Author Dorothy L. ◦
Part 4 ◦ Smelling the salt air of the coast…
It was worth coming to the Otways Ranges, photographer’s paradise. Eastern, Flame, Pink, Rose and Scarlet Robins, Olive Whistler and the Rufous Fantail. WOW what a great experience, except for getting lost several times. Not good when you don’t know the area, and it’s raining and cold. So back to Ballarat to get a satellite gps installed. Gee these birds are costing me a small fortune.
From The Otways it’s all downhill to The Great Ocean Road. Camped at The Reserve at Port Campbell on the coast, which has good amenities plus powered sites.
The Striated Fieldwren, Crescent Honeyeater, European Greenfinch, European Goldfinch, Brown-headed Honeyeater, are all birds I had never seen before, as well as the Hooded Plover. It is an endangered bird and protected, nesting along the beaches of Peterborough, Victoria and further along the coast towards Portland.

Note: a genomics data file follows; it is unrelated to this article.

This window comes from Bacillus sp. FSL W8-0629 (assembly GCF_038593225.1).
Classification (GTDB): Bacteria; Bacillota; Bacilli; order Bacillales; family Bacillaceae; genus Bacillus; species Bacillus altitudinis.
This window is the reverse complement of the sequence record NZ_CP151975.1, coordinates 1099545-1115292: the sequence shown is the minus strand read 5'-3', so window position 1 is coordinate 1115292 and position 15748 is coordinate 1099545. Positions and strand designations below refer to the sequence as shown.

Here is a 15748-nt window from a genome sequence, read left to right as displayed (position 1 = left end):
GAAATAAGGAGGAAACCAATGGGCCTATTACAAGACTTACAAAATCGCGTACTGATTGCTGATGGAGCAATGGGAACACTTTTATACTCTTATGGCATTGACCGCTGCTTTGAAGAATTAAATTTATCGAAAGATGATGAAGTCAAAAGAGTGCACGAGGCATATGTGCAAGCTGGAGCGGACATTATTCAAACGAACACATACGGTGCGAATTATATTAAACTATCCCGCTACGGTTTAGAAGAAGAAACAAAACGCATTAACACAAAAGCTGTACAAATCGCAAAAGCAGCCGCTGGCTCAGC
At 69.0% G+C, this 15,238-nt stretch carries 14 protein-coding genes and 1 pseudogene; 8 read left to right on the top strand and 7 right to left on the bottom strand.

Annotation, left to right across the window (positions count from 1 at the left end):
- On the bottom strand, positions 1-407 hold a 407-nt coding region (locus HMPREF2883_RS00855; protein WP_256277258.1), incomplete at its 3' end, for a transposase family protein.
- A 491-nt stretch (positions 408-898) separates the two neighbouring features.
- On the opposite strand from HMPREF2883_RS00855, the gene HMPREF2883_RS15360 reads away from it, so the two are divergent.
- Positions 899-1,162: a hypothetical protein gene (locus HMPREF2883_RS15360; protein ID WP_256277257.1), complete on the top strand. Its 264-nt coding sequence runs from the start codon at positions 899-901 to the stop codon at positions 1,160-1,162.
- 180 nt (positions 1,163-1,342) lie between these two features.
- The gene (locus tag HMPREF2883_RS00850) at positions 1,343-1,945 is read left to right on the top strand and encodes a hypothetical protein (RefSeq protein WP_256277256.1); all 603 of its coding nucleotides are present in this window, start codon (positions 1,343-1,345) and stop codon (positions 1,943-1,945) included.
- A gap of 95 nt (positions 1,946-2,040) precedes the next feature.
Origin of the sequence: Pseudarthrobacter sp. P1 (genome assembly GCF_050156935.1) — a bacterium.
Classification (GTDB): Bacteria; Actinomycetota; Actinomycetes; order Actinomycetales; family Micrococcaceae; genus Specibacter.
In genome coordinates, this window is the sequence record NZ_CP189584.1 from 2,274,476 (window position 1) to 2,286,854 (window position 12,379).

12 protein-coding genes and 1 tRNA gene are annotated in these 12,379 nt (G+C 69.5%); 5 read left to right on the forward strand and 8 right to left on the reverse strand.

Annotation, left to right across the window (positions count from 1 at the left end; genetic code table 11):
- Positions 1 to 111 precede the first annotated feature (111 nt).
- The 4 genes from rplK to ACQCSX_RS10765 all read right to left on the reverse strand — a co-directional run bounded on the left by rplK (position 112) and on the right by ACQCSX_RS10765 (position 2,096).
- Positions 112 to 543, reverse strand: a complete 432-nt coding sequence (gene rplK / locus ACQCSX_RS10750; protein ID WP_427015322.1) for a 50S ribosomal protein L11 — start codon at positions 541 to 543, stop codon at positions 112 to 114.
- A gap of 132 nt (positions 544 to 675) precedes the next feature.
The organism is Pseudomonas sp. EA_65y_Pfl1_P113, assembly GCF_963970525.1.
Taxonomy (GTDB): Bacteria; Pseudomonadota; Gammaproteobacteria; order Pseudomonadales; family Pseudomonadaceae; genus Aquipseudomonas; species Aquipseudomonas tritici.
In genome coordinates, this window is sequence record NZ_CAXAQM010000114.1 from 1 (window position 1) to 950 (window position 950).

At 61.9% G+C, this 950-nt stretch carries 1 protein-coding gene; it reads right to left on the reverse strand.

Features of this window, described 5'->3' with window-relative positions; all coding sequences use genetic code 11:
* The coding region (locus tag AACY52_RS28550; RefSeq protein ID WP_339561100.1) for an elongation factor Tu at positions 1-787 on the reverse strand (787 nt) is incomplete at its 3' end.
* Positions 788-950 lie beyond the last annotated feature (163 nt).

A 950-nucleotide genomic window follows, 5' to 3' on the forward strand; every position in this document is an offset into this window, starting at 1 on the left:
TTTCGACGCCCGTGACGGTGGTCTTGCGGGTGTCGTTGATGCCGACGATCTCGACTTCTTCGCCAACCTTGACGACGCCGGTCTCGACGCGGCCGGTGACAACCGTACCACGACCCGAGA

At the Peterborough Headlands, I watched the Sooty Oystercatcher continuously searching for sandworms to take back to the nest on the offshore rocks. The Pacific Golden Plover and Blacked-faced Cormorant also came for a short time. Then I went on to the beach and watched a pair of Hooded Plovers pecking into the seaweed for whatever insects to be found. A family of Lesser Plovers feeding along the water line, here I decided to lay flat on the sand, good idea yes?…… although not with binoculars around my neck! Still, I achieved reasonable photos.
Another day along The Great Ocean Road I came across the Bartail Godwit and the Ruddy Turnstone, then White Chats on the beach which surprised me (as I thought they were inland birds).
Pacific and Kelp Gulls were wonderful to watch and to take of photos of whilst in flight, as well as feeding among the masses of kelp washed up on the beach.
After Port Campbell, I returned to Portland for another visit for no reason other then to check out the Gannet Colony again. This time I achieved better photos of the gannets in flight and whilst there I passed a koala sitting on the low foliage along the pathway within the fence of the colony! Also an echidna, wow two beautiful native animals that are not birds.
I returned to Port Campbell for a week over Xmas.